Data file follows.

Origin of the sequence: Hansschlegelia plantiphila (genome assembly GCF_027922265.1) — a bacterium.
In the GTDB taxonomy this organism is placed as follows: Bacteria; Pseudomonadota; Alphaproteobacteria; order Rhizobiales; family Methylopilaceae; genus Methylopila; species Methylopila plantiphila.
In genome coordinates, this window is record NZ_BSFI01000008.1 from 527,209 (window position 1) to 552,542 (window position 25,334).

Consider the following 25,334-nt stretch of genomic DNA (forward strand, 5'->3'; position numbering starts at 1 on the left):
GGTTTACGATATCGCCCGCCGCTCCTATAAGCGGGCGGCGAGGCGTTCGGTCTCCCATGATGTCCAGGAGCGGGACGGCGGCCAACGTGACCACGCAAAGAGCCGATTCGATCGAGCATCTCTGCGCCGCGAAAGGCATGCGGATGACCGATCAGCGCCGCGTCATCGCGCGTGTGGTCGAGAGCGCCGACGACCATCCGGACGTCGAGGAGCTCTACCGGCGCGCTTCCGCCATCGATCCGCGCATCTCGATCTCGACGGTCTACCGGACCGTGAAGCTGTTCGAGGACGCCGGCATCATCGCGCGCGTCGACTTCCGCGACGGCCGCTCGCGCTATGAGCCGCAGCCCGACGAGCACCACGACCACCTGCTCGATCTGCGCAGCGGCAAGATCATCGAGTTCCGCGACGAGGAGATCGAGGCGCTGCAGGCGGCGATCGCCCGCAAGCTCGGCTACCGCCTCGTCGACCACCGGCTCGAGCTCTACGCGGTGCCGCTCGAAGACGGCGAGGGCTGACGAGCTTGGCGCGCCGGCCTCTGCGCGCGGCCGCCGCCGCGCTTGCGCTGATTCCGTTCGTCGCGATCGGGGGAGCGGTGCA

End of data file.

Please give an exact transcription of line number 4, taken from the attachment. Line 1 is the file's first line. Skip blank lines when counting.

Consider the following 25,334-nt stretch of genomic DNA (forward strand, 5'->3'; position numbering starts at 1 on the left):